Mikalef, P., Krogstie, J., Pappas, I.O., & Pavlou, P. (2020). Exploring the relationship between big data analytics capability and competitive performance: The mediating roles of dynamic and operational capabilities. Information & Management, 57(2), 103-169.
Mishra, S., & Singh, S.P. (2020). Distribution network model using big Data in an international environment. Science of the Total Environment, 707, N.PAG. https://doi.org/10.1016/j.scitotenv.2019.135549
Obermeyer, Z., & Emanuel, E.J. (2016). Predicting the Future – Big Data, Machine Learning, and Clinical Medicine. The New England Journal of Medicine, 375(13): 1216-1219.
Park, E. (2019). Motivations for customer revisit behavior in online review comments: Analyzing the role of user experience using big Data approaches. Journal of Retailing & Consumer Services, 51, 14–18.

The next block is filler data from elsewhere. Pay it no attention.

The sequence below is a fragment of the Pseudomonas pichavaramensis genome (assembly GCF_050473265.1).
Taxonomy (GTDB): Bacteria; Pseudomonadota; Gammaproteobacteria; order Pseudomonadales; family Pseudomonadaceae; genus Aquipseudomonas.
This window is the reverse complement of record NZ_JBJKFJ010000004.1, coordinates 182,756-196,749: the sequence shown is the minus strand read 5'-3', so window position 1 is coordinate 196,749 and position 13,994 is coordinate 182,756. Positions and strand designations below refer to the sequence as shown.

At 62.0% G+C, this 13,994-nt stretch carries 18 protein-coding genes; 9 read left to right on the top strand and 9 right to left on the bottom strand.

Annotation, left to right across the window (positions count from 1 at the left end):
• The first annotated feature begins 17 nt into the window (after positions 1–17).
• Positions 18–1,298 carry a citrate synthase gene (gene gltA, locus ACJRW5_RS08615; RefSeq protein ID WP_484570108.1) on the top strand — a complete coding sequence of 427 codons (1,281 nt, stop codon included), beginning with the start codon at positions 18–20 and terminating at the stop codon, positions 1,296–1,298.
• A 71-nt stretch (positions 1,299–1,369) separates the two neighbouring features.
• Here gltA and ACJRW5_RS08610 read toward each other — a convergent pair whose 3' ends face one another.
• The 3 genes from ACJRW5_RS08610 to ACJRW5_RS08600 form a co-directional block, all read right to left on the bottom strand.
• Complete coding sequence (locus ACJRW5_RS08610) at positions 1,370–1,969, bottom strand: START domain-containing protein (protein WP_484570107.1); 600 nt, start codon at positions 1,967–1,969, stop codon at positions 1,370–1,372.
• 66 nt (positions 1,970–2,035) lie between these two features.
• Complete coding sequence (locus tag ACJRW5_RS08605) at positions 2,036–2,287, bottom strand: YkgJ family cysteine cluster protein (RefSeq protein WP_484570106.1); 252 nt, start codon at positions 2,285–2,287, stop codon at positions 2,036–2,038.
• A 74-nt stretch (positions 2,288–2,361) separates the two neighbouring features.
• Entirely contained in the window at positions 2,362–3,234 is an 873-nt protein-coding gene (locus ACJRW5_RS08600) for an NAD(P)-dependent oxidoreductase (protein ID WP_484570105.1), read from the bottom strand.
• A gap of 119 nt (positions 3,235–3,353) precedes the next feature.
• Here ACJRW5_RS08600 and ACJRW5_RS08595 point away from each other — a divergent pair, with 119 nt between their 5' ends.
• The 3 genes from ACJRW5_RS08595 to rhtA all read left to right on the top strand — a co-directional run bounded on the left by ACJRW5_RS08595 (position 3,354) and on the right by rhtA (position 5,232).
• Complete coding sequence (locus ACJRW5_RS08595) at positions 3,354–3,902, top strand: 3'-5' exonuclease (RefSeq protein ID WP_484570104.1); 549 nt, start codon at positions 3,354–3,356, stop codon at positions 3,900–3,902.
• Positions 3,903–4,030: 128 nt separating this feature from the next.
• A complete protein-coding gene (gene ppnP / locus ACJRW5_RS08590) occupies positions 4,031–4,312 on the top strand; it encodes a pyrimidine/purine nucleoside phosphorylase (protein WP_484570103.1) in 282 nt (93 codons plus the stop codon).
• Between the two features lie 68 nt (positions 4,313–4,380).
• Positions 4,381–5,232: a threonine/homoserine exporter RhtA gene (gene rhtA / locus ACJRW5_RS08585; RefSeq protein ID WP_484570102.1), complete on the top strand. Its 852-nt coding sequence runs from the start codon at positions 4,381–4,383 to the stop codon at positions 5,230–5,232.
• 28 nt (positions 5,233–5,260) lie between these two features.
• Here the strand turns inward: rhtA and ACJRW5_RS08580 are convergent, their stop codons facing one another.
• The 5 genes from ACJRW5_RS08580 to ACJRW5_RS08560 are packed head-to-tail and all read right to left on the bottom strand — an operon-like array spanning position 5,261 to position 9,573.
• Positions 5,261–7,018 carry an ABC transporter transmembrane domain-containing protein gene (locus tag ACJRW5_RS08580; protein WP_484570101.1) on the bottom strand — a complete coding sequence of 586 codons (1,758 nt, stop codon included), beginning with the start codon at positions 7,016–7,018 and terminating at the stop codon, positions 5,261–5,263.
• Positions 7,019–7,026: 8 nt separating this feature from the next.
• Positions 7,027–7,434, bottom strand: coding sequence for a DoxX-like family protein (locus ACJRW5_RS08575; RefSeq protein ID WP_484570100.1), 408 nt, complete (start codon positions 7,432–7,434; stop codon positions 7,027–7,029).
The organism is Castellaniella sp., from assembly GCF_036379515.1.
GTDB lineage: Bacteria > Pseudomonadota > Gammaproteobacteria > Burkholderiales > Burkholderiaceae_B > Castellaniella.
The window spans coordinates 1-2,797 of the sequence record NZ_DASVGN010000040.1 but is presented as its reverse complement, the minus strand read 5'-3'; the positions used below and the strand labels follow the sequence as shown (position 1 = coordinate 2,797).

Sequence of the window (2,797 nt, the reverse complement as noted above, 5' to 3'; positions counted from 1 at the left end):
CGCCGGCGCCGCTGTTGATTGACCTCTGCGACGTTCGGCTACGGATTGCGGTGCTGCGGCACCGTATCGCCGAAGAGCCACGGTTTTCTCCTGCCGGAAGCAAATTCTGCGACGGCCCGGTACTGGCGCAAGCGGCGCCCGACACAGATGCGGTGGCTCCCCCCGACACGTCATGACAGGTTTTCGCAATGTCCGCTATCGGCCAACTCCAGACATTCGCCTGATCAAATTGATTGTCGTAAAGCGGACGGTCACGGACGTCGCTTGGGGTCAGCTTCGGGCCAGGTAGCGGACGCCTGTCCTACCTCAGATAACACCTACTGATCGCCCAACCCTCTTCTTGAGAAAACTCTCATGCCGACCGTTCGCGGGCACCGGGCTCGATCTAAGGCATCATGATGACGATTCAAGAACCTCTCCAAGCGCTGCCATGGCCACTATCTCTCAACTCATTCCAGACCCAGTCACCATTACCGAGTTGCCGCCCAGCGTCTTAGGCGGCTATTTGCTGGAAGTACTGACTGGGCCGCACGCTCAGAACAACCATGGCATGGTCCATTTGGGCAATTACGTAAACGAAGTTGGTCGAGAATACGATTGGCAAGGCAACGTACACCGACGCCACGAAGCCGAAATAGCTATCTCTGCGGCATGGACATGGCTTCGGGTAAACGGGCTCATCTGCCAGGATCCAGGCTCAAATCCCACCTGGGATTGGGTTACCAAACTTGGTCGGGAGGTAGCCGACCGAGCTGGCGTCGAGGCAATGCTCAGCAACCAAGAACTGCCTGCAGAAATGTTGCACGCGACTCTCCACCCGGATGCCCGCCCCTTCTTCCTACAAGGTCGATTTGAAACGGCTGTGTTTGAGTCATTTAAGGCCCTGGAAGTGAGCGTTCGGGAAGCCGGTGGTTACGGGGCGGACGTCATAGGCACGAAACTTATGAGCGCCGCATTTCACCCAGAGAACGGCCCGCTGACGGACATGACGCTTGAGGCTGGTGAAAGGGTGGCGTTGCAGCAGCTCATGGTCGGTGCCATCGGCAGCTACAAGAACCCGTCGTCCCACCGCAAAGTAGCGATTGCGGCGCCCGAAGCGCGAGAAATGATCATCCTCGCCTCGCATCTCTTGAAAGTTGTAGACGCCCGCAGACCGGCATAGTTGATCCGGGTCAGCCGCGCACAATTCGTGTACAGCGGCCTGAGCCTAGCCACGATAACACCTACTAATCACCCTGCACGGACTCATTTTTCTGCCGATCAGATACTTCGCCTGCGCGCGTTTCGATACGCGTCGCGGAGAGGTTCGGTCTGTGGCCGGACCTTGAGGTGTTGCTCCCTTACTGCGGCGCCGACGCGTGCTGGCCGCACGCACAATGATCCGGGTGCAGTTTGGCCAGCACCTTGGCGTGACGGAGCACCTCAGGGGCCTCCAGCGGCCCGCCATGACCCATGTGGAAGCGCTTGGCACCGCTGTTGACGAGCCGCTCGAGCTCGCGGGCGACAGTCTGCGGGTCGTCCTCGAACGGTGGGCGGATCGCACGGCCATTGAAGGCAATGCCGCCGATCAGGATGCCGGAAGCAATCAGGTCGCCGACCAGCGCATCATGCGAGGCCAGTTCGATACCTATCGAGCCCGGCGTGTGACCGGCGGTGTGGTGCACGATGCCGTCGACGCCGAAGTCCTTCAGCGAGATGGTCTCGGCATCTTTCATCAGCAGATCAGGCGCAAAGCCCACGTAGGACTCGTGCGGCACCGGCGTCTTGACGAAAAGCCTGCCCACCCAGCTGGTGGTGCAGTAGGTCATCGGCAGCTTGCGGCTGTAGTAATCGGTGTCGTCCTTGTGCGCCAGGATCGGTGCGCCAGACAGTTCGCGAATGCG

Shirdastian, H., Laroche, M., & Richard, M.O. (2019). Using Big Data analytics to study brand authenticity sentiments: The case of Starbucks on Twitter. International Journal of Information Management, 48, 291–307.
van Thiel, D., & van Raaij, W.F. (2019). Artificial intelligence credit risk prediction: An empirical study of analytical artificial intelligence tools for credit risk prediction in a digital era. Journal of Risk Management in Financial Institutions, 12(3), 268–286.
Wamba, S.F., Gunasekaran, A., Akter, S., Ren, S.J.F., Dubey, R., & Childe, S.J. (2017). Big data analytics and firm performance: Effects of dynamic capabilities. Journal of Business Research, 70, 356-365.
Wiencierz, C., & Röttger, U. (2017). The use of Big Data in corporate communication. Corporate Communications: An International Journal, 22(3), 258–272.
Zhou, F., Lim, M.K., He, Y., & Pratap, S. (2020). What attracts vehicle consumers’ buying: A Saaty scale-based VIKOR (SSC-VIKOR) approach from after-sales textual perspective? Industrial Management & Data Systems, 120(1), 57–78.
Call for Papers – Special Issue
Digital Entrepreneurship – A Social Interaction Perspective
Eric Braune, INSEEC Business School (France)
Leo Paul Dana, Professor, Montpellier Business School (France)
Frédéric Teulon, IPAG Business School, Paris (France)
Aims and Scope